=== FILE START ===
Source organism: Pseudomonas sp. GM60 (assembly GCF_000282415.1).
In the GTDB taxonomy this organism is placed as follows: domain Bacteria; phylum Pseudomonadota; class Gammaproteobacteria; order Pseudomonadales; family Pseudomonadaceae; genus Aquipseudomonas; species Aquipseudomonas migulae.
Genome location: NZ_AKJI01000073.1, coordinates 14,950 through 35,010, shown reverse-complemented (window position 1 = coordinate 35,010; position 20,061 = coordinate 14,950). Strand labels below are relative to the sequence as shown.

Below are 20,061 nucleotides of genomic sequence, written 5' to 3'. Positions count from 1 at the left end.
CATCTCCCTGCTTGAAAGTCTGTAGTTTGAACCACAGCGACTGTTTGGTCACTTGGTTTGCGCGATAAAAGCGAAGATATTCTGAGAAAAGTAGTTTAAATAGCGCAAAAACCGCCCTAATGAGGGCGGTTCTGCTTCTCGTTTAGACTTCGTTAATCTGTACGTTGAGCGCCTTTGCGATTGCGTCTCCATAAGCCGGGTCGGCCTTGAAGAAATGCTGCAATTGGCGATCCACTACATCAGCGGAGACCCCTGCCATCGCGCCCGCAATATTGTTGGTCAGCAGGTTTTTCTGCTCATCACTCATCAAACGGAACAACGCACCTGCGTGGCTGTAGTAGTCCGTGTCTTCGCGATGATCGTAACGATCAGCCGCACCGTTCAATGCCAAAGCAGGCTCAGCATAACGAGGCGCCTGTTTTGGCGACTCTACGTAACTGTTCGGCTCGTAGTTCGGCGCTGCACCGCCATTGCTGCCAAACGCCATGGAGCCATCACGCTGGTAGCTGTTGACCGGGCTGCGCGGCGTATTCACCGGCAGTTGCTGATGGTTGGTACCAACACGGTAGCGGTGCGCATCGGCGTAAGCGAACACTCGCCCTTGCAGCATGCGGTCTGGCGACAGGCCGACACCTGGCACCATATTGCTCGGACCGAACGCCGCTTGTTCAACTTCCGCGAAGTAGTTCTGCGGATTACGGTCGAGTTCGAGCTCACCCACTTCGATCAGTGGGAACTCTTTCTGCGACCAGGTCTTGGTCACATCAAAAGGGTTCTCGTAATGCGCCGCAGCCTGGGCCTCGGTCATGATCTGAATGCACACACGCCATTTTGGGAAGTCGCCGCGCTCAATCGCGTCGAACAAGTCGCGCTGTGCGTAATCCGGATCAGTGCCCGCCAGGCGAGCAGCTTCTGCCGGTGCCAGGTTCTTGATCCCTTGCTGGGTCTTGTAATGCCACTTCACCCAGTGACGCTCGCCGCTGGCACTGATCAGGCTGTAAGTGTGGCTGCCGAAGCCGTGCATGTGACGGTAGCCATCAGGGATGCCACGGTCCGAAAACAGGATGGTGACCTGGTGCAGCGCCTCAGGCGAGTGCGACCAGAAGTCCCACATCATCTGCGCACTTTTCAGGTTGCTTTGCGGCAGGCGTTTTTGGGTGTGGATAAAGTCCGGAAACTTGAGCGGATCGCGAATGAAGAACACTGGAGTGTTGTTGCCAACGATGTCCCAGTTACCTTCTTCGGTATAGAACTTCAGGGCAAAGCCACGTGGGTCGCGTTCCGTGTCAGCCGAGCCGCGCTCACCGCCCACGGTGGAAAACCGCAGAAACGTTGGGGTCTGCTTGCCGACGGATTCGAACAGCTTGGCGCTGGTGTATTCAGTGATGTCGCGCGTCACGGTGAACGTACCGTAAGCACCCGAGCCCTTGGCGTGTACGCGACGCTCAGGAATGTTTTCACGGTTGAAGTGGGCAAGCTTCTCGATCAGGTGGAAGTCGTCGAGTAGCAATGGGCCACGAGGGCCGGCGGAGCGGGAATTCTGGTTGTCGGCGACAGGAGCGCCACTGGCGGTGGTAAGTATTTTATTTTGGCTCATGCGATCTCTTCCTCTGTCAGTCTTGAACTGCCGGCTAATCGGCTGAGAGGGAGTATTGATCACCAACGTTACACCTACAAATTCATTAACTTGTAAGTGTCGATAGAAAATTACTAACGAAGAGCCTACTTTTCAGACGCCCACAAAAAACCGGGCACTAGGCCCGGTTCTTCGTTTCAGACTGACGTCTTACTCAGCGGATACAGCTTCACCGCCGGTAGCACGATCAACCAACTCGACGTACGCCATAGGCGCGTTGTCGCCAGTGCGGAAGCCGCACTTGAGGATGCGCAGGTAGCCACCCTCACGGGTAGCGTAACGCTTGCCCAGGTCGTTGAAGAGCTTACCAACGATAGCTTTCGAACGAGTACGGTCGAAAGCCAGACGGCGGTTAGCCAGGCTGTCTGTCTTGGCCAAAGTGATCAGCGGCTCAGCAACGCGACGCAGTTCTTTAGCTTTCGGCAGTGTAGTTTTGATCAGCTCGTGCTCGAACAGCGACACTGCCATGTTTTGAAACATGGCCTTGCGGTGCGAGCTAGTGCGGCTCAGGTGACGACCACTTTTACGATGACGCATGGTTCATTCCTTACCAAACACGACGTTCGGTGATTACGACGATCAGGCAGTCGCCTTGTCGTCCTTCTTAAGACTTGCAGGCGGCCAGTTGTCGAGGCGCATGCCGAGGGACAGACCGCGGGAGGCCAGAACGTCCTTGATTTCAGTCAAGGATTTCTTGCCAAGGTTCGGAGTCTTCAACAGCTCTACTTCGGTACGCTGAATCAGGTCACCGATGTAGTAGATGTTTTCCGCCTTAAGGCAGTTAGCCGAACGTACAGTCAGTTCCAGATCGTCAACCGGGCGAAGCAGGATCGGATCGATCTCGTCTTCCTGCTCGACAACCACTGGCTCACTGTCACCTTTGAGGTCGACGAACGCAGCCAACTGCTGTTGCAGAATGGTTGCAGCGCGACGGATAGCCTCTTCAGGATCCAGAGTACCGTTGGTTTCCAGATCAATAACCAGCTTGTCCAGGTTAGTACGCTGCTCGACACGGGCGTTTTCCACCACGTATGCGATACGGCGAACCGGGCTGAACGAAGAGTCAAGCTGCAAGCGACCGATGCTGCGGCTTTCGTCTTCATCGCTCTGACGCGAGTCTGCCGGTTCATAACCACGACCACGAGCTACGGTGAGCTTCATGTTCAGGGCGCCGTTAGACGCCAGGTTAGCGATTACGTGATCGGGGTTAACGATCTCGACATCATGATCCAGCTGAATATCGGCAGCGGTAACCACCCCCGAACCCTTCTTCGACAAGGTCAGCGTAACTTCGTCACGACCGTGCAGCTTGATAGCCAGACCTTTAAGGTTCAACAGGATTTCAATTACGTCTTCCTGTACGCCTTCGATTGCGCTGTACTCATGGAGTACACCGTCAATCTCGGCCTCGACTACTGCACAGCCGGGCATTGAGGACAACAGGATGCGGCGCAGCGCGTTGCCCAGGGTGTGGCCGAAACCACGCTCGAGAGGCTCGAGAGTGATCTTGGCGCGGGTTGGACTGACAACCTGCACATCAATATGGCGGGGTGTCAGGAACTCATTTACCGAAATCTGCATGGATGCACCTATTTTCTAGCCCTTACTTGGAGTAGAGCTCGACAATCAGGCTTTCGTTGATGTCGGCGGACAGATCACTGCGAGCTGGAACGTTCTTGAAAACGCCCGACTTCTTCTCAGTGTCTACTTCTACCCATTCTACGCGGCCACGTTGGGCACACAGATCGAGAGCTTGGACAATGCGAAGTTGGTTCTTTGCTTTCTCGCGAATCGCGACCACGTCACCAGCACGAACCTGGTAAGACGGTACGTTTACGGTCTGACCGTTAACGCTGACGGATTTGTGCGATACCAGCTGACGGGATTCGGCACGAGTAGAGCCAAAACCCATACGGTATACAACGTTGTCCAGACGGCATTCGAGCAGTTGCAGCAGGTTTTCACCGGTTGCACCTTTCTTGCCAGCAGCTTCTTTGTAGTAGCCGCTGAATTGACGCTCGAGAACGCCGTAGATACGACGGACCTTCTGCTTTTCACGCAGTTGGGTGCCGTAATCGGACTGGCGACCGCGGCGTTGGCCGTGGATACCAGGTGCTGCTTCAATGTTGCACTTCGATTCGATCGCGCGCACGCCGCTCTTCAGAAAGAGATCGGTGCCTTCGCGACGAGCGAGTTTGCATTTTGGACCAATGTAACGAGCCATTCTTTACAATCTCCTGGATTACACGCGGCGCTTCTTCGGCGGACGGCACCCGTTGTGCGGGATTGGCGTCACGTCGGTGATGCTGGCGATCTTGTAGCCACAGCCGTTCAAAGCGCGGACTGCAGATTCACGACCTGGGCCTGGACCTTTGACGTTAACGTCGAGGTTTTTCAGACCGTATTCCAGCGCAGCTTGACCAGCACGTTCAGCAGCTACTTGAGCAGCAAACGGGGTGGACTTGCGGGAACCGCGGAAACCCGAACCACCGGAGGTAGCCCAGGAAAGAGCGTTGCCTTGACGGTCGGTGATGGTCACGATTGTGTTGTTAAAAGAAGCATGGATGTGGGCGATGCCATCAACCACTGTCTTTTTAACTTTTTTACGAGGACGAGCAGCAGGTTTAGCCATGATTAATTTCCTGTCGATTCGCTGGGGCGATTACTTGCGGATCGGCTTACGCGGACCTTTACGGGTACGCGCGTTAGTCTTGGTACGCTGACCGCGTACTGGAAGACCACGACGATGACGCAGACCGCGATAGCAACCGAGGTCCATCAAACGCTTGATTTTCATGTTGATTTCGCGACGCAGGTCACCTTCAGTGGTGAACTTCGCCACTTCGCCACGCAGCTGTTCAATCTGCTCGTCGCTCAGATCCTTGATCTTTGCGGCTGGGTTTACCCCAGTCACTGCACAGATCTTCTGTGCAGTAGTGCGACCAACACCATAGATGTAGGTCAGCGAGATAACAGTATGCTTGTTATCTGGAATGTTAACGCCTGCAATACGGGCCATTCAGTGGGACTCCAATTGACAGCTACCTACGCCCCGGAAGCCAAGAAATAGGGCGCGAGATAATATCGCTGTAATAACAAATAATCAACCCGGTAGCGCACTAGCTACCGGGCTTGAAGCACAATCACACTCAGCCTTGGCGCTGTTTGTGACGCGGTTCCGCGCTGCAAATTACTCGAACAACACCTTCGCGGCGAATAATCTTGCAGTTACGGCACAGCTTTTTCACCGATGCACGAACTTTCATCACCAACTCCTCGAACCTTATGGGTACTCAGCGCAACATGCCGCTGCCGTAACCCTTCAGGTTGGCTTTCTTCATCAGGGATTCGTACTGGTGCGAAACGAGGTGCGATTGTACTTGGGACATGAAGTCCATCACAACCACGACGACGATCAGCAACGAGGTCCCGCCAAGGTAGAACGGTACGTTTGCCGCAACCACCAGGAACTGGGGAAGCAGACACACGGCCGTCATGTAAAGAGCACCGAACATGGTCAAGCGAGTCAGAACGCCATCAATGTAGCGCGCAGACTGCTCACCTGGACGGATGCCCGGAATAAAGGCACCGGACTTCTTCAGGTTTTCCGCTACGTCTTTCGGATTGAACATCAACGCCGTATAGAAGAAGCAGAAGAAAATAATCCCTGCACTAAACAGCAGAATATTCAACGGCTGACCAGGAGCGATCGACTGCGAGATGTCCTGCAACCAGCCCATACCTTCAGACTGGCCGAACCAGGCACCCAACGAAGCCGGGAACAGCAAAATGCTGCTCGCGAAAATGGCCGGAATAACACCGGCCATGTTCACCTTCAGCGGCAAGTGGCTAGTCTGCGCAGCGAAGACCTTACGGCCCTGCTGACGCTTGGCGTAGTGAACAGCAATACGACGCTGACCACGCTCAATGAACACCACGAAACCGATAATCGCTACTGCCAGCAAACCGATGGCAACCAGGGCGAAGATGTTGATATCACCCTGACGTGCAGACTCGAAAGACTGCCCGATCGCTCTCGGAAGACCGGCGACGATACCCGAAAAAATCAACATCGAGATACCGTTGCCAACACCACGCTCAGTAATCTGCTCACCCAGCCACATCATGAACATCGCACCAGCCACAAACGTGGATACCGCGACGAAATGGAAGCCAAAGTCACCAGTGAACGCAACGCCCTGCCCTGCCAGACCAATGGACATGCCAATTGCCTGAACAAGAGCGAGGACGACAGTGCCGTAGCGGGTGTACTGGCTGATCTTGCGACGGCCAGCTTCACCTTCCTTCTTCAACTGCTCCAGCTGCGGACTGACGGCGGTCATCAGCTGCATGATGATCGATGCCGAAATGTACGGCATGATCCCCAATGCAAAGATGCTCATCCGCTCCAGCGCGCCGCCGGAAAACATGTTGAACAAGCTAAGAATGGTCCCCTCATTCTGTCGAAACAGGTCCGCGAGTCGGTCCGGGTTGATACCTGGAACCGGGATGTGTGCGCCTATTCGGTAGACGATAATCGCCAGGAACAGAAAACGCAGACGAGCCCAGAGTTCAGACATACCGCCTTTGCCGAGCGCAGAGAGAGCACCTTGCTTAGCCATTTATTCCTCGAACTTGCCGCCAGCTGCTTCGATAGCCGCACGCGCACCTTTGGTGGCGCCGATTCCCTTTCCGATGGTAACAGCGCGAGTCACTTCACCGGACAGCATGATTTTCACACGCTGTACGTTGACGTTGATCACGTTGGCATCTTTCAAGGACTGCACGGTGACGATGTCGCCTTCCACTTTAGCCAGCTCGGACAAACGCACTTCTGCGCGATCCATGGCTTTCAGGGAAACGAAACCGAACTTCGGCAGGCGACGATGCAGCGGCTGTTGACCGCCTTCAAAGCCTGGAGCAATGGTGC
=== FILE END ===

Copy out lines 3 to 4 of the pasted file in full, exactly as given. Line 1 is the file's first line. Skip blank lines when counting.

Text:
Genome location: NZ_AKJI01000073.1, coordinates 14,950 through 35,010, shown reverse-complemented (window position 1 = coordinate 35,010; position 20,061 = coordinate 14,950). Strand labels below are relative to the sequence as shown.

Below are 20,061 nucleotides of genomic sequence, written 5' to 3'. Positions count from 1 at the left end.